A man from Manchester has been given an eight-month prison sentence over a credit hire scam, in what law firm Weightmans believes is the first case of its kind

A fraudster has been sentenced to eight months in prison for contempt of court, in what law firm Weightmans believes may be a UK first.

Manchester local John Vernon claimed he had been involved in an accident with a national courier in August 2014, but exaggerated the extent of the damage done to his vehicle.

The swindler then made a series of false and costly insurance claims for hire cars, vehicle damage and legal costs worth £100,000.

Vernon claimed that his Audi Q7 was a complete write-off and said he had been forced to pay out for hire vehicles, as he had no access to another car at the time.

However, an investigation revealed Vernon’s bold-faced lies.

The fraudster had, in fact, had his Audi repaired and re-insured on a date after he argued it had been sold.

In addition, it quickly transpired that Vernon had no need for hire cars at all, as he had a vehicle in his possession that even had his own private number plate.

When Vernon’s dishonesty emerged, the courier involved in the alleged accident brought contempt proceedings against him.

At the hearing, which took place 5 February 2018, Judge Bird batted away Vernon’s protestations that he should be given a mere suspended sentence, instead sentencing him to eight months in prison.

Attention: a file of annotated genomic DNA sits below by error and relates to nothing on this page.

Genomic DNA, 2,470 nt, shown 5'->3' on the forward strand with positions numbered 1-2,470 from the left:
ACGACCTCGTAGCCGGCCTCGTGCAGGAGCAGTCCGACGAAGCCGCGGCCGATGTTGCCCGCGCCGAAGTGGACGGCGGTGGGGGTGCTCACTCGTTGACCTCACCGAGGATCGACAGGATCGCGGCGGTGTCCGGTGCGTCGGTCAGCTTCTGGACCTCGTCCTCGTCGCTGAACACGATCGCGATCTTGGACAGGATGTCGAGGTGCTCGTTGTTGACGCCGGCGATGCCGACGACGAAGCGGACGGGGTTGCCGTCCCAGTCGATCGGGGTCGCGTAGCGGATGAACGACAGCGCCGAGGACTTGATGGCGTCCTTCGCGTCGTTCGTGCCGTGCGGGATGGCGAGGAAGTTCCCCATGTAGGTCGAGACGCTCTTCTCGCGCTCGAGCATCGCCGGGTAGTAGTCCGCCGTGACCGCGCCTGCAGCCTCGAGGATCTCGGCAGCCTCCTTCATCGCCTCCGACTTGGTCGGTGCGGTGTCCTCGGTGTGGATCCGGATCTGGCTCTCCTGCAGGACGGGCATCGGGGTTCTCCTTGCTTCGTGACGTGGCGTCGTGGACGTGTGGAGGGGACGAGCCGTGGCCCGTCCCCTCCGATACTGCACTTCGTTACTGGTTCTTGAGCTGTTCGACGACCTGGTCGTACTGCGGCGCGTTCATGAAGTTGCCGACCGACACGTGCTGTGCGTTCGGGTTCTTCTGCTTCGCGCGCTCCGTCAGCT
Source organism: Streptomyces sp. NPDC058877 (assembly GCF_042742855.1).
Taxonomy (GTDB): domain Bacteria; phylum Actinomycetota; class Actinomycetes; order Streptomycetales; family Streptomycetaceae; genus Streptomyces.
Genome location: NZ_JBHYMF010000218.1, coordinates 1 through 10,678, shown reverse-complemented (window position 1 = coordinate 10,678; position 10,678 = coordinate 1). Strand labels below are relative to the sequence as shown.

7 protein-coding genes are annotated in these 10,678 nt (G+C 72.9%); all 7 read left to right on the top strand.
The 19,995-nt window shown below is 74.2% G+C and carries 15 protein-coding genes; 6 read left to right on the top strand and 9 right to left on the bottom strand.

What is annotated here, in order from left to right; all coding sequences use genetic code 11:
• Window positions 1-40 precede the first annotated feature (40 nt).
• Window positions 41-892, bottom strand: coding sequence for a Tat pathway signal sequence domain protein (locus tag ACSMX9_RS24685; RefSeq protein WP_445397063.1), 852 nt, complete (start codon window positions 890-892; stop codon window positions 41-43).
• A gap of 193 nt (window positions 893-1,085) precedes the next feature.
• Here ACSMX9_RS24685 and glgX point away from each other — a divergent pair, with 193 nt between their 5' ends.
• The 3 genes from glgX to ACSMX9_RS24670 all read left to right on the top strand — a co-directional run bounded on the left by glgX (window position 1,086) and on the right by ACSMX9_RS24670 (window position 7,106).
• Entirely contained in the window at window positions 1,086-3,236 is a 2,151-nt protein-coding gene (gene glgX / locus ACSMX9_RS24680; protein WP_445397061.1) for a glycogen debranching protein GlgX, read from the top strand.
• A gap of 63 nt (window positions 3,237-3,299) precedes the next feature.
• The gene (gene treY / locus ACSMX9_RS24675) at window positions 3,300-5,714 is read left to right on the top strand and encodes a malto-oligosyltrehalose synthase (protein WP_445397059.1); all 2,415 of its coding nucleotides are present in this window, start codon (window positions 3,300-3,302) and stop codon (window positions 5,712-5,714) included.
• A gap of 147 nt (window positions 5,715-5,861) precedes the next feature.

According to law firm Weightmans, which represented the courier, this is the first time its team has come across a contempt case relating to credit hire fraud that has been heard in the High Court.

Weightmans associate, Jeff Turton cautioned motorists considering taking advantage of credit hire, commenting: “The sentence also encourages anybody who is offered a credit hire vehicle after a road traffic accident to really think about what they are signing up for.

”These vehicles are not courtesy vehicles and it is vital that a claimant is sure they actually need that vehicle before entering a credit hire agreement.”

Turton concluded: “It is equally important that the evidence a claimant gives in support of a compensation claim is totally honest and frank as, once lies are discovered, the consequences to that claimant may be far graver than the dismissal of their claim.”